It's an easy read, and it's full of exercises for developing the right brain (he does allow as how the right-brain/left-brain division isn't all that simple, but he generalizes for the purposes of the book) and learning to see the world in new ways. It's on loan from a friend, but I might need to copy the "portfolio" pages that have these exercises in them.

Page Count: 1076

In other news, I've elbowed Loki in the head three times and punched him in the nose once, all in the last half hour, and he's still glued to me purring.

No, I don't beat up the cat on purpose; he likes to sit by my side right where I can't see him and wait until I notice he's there. The fact that this often involves his sustaining some kind of minor head injury doesn't seem to bother him much.

There is no other other news.

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Date:2008-02-20 20:03
Subject:note to brain: shut up
Security:Public
Mood: aggravated

No, we are NOT calling the as-yet-hypothetical queer money site "Where's Bruce?" Or anything like that.

Clairee Belcher: All gay men have track lightin'. And all gay men are named Mark, Rick, or Steve.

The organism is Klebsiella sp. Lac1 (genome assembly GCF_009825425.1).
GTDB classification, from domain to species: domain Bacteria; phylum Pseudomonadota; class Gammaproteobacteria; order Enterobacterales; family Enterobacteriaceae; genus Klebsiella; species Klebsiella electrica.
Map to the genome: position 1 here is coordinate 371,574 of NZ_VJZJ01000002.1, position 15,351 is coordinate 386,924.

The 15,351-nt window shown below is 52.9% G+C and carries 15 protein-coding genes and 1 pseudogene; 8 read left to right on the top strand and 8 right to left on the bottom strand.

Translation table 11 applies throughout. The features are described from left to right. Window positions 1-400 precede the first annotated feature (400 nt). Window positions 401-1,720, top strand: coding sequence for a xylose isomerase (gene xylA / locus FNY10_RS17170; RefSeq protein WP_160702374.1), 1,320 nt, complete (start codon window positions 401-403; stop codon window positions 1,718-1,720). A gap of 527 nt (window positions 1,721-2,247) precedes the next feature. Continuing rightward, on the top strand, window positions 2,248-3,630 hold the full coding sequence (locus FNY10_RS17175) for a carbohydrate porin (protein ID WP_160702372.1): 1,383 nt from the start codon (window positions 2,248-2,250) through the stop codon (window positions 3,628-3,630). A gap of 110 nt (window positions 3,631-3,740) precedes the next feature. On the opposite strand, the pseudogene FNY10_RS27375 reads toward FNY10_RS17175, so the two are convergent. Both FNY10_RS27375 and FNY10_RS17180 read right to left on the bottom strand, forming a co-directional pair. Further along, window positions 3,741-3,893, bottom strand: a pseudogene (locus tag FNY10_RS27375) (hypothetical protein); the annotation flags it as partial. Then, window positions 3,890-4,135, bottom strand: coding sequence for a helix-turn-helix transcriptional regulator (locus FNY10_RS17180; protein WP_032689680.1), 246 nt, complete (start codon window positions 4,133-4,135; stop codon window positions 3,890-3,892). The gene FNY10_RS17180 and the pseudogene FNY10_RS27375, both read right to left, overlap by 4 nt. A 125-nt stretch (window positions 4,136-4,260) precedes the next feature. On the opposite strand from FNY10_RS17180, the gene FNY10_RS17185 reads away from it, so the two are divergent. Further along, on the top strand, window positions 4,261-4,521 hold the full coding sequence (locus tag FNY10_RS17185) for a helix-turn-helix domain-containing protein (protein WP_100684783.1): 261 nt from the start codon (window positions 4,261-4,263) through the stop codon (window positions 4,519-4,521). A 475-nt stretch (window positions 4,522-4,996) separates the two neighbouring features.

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Date:2008-02-20 19:56
Subject:oops
Security:Public
Mood: chagrined

"

#4 Bulk Bill Distribution
 Taking any large quantity of bills, entering them into Where's George?, and then depositing them into a bank or any other financial institution or dumping them at any merchant is a strictly forbidden method of bill distribution. This could cause the Bank management to question your actions, refuse the bills, and generally cause trouble for Where's George? and all its users. It is also clearly not Natural and Geographic Circulation as defined in Guideline #1. Should you choose to mark bills, your actions may arouse suspicions of people who are unfamiliar with this interpretation. Of course, the larger the quantity of bills presented to such people, the greater the likelihood for them to question your activities. Where's George? offers no assistance to users who find themselves in such situations. Any user who is detected as making bulk deposits or bill dumping will have their account terminated.